Feedback: Nov. 11, 2011
Meeting the infamous Rubber Man from ''American Horror Story,'' more favorite film fights, and more
American Horror Story
- TV Show
What a thrill to see this week’s cover! After the first five minutes of American Horror Story, I knew I’d be hooked. Nip/Tuck was wildly addictive, and this show has proved to be even more so, if that’s possible. The fall season has been a total snoozefest; new shows are not what they used to be, and old shows are just tired. Thank you, FX, for finally giving us something interesting to watch!
So a program about a dysfunctional family — a philandering husband, a self-destructive daughter, and a depressed wife possibly impregnated by an S&M fetishist/ghost — is heralded as a new milestone in entertainment, but lighting a cigarette in a movie gets people up in arms? Forget Kansas, Toto; I’m not even sure what planet we’re on anymore!
Paul R. Gellott
Mayfield Heights, Ohio
Meet Horror‘s Rubber Man!
Actor Riley Schmidt, 35, is the body behind the show’s breakout character. While a different actor will portray the unmasked Rubber Man, Schmidt tells EW what it takes to inhabit the suit (hint: It involves a lot of lube).
Schmidt, who has done guest stints on series like ER and Cold Case, jumped at the chance to audition for Ryan Murphy and Brad Falchuk’s supersecret FX project, even though it wasn’t fully clear what the part entailed. ”I don’t think the casting office even knew that much either,” says Schmidt. ”They were like, ‘Maybe walk around like you’re in a rubber suit.’ The next day they called and said, ‘They wanna book you on the role.”’ The actor then had to visit Syren fetish shop in L.A. to be fitted for his now-famous bondage gear. ”They measure everything from your kneecaps to the size of, uh, everything,” says the actor, whose entire body is lubed up so he can slide into the costume. ”I’ve had suits tailored before, but this is a totally different thing.” —Tim Stack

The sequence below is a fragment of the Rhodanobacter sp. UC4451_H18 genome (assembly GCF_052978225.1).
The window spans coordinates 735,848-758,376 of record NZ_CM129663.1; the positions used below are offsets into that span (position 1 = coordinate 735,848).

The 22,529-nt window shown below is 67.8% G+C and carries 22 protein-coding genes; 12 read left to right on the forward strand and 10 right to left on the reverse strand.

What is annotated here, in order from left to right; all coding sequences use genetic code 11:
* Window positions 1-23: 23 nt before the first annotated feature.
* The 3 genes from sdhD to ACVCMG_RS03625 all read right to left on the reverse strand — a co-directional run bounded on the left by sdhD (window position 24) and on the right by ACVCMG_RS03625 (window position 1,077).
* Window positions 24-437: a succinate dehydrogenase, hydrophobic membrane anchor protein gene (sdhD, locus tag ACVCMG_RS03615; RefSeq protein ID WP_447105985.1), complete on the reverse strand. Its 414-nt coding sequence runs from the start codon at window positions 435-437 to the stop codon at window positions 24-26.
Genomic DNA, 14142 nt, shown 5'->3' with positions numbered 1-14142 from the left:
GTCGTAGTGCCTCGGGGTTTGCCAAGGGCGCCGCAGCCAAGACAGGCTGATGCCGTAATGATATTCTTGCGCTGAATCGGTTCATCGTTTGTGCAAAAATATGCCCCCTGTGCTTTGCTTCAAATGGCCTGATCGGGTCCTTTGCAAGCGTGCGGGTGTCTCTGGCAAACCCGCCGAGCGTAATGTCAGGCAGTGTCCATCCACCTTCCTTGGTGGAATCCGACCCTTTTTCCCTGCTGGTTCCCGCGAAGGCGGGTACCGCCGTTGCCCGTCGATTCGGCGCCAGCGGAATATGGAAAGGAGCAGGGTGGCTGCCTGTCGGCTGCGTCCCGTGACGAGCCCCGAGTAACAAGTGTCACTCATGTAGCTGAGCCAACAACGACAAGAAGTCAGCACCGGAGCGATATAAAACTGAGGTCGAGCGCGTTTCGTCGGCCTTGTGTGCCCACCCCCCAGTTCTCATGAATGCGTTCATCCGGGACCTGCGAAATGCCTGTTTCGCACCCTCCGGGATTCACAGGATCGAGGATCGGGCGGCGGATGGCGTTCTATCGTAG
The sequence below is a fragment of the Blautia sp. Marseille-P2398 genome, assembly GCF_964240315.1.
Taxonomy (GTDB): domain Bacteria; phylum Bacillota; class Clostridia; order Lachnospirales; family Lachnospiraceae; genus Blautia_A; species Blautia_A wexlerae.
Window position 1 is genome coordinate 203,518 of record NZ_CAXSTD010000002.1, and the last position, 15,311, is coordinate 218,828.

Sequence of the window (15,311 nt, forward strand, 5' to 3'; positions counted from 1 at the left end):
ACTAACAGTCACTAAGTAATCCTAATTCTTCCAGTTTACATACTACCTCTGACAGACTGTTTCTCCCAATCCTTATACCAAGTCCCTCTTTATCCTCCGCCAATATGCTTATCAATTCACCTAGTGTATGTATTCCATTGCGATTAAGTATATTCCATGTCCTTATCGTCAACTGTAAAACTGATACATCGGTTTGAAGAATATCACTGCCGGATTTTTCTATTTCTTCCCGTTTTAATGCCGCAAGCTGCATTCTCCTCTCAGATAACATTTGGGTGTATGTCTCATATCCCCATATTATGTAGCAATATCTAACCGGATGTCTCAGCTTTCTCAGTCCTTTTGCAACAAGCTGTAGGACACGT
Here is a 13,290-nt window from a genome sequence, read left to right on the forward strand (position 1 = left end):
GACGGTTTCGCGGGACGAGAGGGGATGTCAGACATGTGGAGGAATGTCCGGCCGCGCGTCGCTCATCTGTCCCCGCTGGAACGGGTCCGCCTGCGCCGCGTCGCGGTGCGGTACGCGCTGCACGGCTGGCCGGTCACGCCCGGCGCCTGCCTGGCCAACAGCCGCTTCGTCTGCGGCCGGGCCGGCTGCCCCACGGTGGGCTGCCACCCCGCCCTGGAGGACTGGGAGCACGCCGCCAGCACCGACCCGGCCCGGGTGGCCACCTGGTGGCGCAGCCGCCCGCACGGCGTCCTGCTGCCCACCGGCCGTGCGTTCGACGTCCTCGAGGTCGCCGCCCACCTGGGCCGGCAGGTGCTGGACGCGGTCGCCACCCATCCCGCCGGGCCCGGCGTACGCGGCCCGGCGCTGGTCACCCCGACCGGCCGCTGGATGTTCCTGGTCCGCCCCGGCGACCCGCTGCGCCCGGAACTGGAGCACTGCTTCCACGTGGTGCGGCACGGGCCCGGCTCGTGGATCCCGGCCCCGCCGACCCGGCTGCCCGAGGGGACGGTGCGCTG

The Price of Fame
Why was it such a surprise that celebrities like Hilary Swank and Beyoncé were trying to augment their income by appearing at questionable events (News and Notes)? John Q. Public should remember one thing: Stars have bills to pay just like you do, and if they do so in a legal manner, then they shouldn’t be held any more accountable for their actions than the rest of the world.
Santa Ana, Calif.
I enjoyed your review of Melancholia (DVD). After waiting months to see it, I caught it via on demand and was amazed. Lars von Trier, controversial though he may be, can really make a breathtaking film. Furthermore, Kirsten Dunst’s performance as Justine was magnetic. I’ve been following her ever since I saw her in Marie Antoinette, and I was very pleased to find out she had won a prize for her work at this year’s Cannes Film Festival.
Enter the Fists
Your favorite film fights (EW Looks Back) were fine. But I’d add the one between Roddy Piper and Keith David in They Live. Now, that is the best fight scene from any movie, hands down.
No bare-knuckle film fights could be more authentic than the martial-arts brawls in the Hong Kong movies directed by Sammo Hung during the ’80s. The actor-director became the maestro of fight epics that also propelled the early careers of his frequent costars Jackie Chan, Michelle Yeoh, and Andy Lau.
Last Man Laughing
Last Man Standing was one of the least favorite new shows in your poll? My household begs to differ. We are big fans of Tim Allen and are glad to see him back on TV.
Palm Desert, Calif.
American Horror Story
An anthology series that centers on different characters and locations, including a haunted house, an insane asylum, a witch coven, a freak show, and a hotel.